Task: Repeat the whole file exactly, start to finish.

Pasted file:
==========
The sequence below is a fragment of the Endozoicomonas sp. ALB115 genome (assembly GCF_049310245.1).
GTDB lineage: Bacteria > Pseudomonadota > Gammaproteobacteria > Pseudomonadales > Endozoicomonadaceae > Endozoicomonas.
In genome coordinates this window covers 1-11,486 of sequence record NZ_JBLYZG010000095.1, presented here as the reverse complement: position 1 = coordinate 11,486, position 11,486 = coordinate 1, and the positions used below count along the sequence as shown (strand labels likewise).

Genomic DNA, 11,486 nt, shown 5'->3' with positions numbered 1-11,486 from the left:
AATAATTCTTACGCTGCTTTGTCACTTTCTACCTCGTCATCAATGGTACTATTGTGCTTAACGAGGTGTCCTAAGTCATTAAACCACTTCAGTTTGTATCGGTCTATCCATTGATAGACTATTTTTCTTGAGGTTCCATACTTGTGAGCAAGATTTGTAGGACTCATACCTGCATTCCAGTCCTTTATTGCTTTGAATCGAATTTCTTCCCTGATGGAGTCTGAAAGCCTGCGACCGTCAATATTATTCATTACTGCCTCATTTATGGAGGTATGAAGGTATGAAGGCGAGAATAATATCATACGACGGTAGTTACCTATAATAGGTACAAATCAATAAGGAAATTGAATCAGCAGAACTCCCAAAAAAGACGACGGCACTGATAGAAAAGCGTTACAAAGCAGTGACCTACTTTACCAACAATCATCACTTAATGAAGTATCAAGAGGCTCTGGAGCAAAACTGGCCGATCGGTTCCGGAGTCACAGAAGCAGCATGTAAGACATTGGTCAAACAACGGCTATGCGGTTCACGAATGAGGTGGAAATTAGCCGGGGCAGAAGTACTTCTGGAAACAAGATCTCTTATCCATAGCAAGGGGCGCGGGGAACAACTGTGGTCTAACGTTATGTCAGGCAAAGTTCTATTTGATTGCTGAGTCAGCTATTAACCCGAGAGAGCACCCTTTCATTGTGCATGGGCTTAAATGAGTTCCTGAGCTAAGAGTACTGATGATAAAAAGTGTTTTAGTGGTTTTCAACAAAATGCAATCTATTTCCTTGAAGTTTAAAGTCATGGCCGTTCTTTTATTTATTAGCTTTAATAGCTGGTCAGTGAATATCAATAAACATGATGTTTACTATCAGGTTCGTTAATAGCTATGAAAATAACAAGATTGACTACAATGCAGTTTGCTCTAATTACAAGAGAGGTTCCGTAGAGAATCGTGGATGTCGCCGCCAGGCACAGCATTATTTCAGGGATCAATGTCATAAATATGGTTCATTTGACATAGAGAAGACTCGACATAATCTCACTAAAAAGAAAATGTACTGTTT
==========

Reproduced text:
The sequence below is a fragment of the Endozoicomonas sp. ALB115 genome (assembly GCF_049310245.1).
GTDB lineage: Bacteria > Pseudomonadota > Gammaproteobacteria > Pseudomonadales > Endozoicomonadaceae > Endozoicomonas.
In genome coordinates this window covers 1-11,486 of sequence record NZ_JBLYZG010000095.1, presented here as the reverse complement: position 1 = coordinate 11,486, position 11,486 = coordinate 1, and the positions used below count along the sequence as shown (strand labels likewise).

Genomic DNA, 11,486 nt, shown 5'->3' with positions numbered 1-11,486 from the left:
AATAATTCTTACGCTGCTTTGTCACTTTCTACCTCGTCATCAATGGTACTATTGTGCTTAACGAGGTGTCCTAAGTCATTAAACCACTTCAGTTTGTATCGGTCTATCCATTGATAGACTATTTTTCTTGAGGTTCCATACTTGTGAGCAAGATTTGTAGGACTCATACCTGCATTCCAGTCCTTTATTGCTTTGAATCGAATTTCTTCCCTGATGGAGTCTGAAAGCCTGCGACCGTCAATATTATTCATTACTGCCTCATTTATGGAGGTATGAAGGTATGAAGGCGAGAATAATATCATACGACGGTAGTTACCTATAATAGGTACAAATCAATAAGGAAATTGAATCAGCAGAACTCCCAAAAAAGACGACGGCACTGATAGAAAAGCGTTACAAAGCAGTGACCTACTTTACCAACAATCATCACTTAATGAAGTATCAAGAGGCTCTGGAGCAAAACTGGCCGATCGGTTCCGGAGTCACAGAAGCAGCATGTAAGACATTGGTCAAACAACGGCTATGCGGTTCACGAATGAGGTGGAAATTAGCCGGGGCAGAAGTACTTCTGGAAACAAGATCTCTTATCCATAGCAAGGGGCGCGGGGAACAACTGTGGTCTAACGTTATGTCAGGCAAAGTTCTATTTGATTGCTGAGTCAGCTATTAACCCGAGAGAGCACCCTTTCATTGTGCATGGGCTTAAATGAGTTCCTGAGCTAAGAGTACTGATGATAAAAAGTGTTTTAGTGGTTTTCAACAAAATGCAATCTATTTCCTTGAAGTTTAAAGTCATGGCCGTTCTTTTATTTATTAGCTTTAATAGCTGGTCAGTGAATATCAATAAACATGATGTTTACTATCAGGTTCGTTAATAGCTATGAAAATAACAAGATTGACTACAATGCAGTTTGCTCTAATTACAAGAGAGGTTCCGTAGAGAATCGTGGATGTCGCCGCCAGGCACAGCATTATTTCAGGGATCAATGTCATAAATATGGTTCATTTGACATAGAGAAGACTCGACATAATCTCACTAAAAAGAAAATGTACTGTTT